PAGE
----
True, it is known that the developer of the drug is Pharmstandard. Its owner, Viktor Kharitonin, is also known as a very good friend of Deputy Prime Minister Tatyana Golikova, who is the curator of the entire anti-COVID struggle in the country.
It is also known that during the year and a half of the pandemic, Mr. Kharitonin almost tripled his fortune, to $3.4 billion. [“Tripled” doesn’t sound accurate to us, but point is: dude made a lot of rubles peddling Arbidol, again. — Edward]
Feast your eyes on this magnificent grift:
The fraud is so bold and blatant that Russians lovingly refer to Golikova as “Madame Arbidol.”
However, in September 2021, Golikova suffered a devastating setback.
Her beloved Arbidol (umifenovir) was removed from the health ministry’s list of approved COVID treatments, and replaced with… Remdesivir. Ha-ha. Oh boy.
Chapter 2: Would you like some scary HIV pills? No? Too bad.
We now turn our attention to R-Pharm, arguably the Kremlin’s most beloved pill dispenser.
In September 2018, Russia’s sovereign wealth fund (RDIF) acquired an estimated 10% stake in R-Pharm; in 2020, the pair teamed up to produce COVID vaccines (Sputnik V and later AstraZeneca’s shot) and other safe and effective medicines. We recently wrote an article about the gross love triangle between RDIF, R-Pharm and AstraZeneca if you want to learn more about this exciting topic.
Since time is short, we will focus on an HIV pill that R-Pharm callously rebranded as a COVID cure.
In April 2020, RBK reported that Russians were scrambling to scoop up boxes of R-Pharm’s Kaletra, a medication used to treat HIV, after the health ministry inexplicably included it (under the international generic name lopinavir / ritonavir) in the list of drugs recommended for the treatment of COVID.
Reuters even wrote a story about the creation of a Kaletra “black market” in Russia—a story we don’t really believe. But still.
Kaletra was officially recognized as a government-approved treatment for COVID in January 2020. R-Pharm announced a month later it was ramping up production of the drug.
How it was determined that Kaletra might help combat “COVID” remains a complete and total mystery. But R-Pharm was competing for delicious government rubles and who has time for “clinical trials”? By the end of April 2020, the Russian government had allocated 10 billion rubles to purchase medications and treatments to fight the Virus. R-Pharm was awarded nearly a third of this money.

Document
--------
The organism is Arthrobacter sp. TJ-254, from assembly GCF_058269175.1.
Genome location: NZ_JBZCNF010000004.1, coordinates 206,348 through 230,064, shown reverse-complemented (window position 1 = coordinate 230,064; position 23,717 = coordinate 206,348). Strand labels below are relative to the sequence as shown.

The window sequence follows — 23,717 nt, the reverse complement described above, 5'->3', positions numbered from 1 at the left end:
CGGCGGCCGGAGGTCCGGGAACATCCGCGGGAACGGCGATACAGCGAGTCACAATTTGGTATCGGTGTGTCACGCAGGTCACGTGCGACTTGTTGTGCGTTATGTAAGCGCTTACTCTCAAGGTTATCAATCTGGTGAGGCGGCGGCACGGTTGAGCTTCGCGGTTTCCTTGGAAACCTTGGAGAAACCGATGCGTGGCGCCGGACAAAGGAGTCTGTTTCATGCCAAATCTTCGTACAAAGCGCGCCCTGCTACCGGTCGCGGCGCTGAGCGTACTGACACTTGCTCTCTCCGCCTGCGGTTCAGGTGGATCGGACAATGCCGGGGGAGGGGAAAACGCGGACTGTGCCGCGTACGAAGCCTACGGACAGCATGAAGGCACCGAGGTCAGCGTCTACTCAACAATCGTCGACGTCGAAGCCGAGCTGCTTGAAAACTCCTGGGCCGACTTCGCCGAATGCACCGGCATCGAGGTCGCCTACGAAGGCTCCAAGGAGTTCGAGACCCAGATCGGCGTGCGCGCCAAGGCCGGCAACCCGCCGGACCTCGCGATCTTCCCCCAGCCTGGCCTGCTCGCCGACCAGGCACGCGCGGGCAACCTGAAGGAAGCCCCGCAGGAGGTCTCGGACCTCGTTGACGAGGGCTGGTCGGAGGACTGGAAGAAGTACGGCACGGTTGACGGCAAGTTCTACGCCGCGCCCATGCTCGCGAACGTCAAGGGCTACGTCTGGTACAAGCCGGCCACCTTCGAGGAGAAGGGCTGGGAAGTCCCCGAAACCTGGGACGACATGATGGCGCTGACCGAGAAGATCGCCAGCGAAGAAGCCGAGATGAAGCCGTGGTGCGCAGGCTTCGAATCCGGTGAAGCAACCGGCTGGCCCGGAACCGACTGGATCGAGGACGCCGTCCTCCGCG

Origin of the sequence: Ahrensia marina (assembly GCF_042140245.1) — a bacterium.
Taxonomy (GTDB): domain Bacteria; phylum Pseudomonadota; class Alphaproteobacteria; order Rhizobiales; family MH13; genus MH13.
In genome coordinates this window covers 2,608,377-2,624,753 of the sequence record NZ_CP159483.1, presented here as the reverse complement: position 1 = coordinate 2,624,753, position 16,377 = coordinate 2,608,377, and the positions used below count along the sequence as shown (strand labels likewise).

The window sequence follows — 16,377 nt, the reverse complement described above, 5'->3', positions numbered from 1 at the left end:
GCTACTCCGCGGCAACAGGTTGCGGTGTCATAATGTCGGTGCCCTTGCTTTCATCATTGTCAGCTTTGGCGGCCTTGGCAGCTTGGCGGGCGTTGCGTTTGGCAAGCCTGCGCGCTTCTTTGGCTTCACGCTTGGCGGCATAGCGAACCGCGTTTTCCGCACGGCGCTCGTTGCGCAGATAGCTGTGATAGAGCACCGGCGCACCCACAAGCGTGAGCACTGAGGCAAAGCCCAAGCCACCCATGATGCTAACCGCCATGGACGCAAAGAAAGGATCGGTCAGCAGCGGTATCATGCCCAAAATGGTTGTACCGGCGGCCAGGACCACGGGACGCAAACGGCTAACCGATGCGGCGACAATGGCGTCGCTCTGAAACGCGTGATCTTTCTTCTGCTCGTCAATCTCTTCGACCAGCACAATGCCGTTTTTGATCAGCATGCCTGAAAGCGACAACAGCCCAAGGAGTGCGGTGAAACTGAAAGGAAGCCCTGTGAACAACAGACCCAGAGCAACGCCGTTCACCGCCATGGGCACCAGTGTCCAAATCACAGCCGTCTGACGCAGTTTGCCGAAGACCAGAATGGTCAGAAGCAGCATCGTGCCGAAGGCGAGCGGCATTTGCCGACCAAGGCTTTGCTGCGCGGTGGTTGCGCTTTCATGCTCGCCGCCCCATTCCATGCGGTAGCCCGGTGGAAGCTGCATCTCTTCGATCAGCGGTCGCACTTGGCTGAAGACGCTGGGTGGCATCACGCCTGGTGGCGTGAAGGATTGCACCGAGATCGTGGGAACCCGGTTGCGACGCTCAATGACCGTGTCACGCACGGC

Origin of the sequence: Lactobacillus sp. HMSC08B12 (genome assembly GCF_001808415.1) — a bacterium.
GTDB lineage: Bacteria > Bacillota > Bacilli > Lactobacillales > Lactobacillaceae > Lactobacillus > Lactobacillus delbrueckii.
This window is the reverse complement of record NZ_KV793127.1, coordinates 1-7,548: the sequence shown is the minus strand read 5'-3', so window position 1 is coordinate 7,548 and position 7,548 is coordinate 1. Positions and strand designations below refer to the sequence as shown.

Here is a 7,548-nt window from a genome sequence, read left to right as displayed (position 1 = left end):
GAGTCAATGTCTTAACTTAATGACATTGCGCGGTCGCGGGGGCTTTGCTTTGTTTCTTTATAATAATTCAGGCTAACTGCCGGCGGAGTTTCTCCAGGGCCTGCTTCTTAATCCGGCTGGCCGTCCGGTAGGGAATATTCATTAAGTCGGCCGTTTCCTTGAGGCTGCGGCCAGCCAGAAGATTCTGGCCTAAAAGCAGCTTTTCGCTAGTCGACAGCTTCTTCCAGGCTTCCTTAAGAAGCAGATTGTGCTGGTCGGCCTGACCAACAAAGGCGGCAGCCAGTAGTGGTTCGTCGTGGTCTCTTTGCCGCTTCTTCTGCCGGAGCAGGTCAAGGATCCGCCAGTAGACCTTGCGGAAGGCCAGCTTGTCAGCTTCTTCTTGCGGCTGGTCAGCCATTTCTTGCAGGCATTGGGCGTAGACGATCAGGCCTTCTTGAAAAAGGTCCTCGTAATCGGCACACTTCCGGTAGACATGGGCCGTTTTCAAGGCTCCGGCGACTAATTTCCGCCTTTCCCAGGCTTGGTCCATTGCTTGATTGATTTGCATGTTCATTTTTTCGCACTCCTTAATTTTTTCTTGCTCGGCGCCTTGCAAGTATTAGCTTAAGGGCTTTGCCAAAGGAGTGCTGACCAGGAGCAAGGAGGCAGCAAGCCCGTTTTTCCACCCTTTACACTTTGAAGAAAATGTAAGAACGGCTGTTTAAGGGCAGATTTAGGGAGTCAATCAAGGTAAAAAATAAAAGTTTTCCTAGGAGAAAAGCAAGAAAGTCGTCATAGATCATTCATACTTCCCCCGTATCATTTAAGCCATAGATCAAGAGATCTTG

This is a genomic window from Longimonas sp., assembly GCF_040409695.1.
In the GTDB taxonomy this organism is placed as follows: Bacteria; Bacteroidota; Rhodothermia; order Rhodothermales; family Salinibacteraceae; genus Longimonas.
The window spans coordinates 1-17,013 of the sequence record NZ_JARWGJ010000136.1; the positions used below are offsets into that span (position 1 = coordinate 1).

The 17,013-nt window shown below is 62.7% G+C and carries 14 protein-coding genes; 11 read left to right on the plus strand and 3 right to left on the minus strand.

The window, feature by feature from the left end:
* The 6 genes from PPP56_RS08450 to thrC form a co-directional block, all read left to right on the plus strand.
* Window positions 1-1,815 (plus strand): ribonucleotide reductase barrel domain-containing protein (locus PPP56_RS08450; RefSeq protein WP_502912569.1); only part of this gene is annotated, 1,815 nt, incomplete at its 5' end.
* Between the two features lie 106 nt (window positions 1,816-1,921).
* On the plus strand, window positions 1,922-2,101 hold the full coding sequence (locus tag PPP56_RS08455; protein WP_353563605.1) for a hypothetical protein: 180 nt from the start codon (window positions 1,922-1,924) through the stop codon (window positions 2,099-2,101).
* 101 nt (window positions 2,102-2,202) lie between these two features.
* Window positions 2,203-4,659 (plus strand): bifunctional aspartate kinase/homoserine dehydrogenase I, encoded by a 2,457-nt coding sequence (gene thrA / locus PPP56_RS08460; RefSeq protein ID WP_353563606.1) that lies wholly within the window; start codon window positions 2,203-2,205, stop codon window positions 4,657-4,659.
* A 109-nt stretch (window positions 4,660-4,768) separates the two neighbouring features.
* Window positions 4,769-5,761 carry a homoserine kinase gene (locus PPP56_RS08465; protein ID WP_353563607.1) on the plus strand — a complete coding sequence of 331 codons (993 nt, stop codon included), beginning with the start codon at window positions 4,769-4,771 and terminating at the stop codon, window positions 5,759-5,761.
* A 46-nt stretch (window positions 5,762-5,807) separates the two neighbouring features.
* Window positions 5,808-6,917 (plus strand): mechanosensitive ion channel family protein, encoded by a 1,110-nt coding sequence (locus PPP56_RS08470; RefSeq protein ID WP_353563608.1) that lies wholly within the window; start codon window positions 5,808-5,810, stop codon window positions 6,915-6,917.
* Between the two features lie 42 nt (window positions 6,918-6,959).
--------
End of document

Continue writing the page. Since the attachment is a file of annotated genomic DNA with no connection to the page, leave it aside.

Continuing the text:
But all good things must come to an end, even Kaletra:
According to some media reports, Kaletra allegedly disappeared from retail sales after it turned out that it could not cure the coronavirus. The recommendations of the Ministry of Health were edited, but it was too late to cancel state contracts for the purchase of the drug.
Undeterred, Russia’s pharma firms continue to develop fresh scams.
In April 2022, Russian drugmaker Promomed successfully registered a new anti-COVID oral drug, “Skyvira.” Maybe you have heard of this medication (nirmatrelvir and ritonavir) before? It was first developed by Pfizer, under the name “Paxlovid.”
In the United States, Paxlovid is the hot new COVID pill in town. But it’s also so useless that even The Atlantic (!) is writing brutal takedowns of it:
The [US] government has ordered 20 million courses of Paxlovid, committing half of the $10 billion in additional COVID funding that is being negotiated in the Senate; and Pfizer says that the number of patients taking the drug increased by a factor of 10 between mid-February and late April.
But as the treatment spreads, so too does confusion over its effectiveness and side effects. Patients have complained of a bitter, metallic taste, or one like grapefruit juice mixed with soap, the whole time they were on the drug. More concerning, some have reported experiencing a second round of symptoms, and going back to testing positive, when the pills were done, a phenomenon that’s become known as “Paxlovid rebound.” Meanwhile, Pfizer has never published any final data on the use of the drug by vaccinated patients, leaving medical professionals with little information about how the drug works for people who have received their shots—which is to say, most of the adult population in the U.S. “We’re all riding on hope at this point,” Reshma Ramachandran, a family-medicine doctor at Yale, told me.
By the way: ritonavir is used to treat HIV.
Also: the WHO endorsed nirmatrelvir and ritonavir as an “effective” COVID treatment literally a day before Skyvira got the greenlight from the Russian health ministry. (But Russia actually already had a different generic Paxlovid on the market.)
Strange times, friends.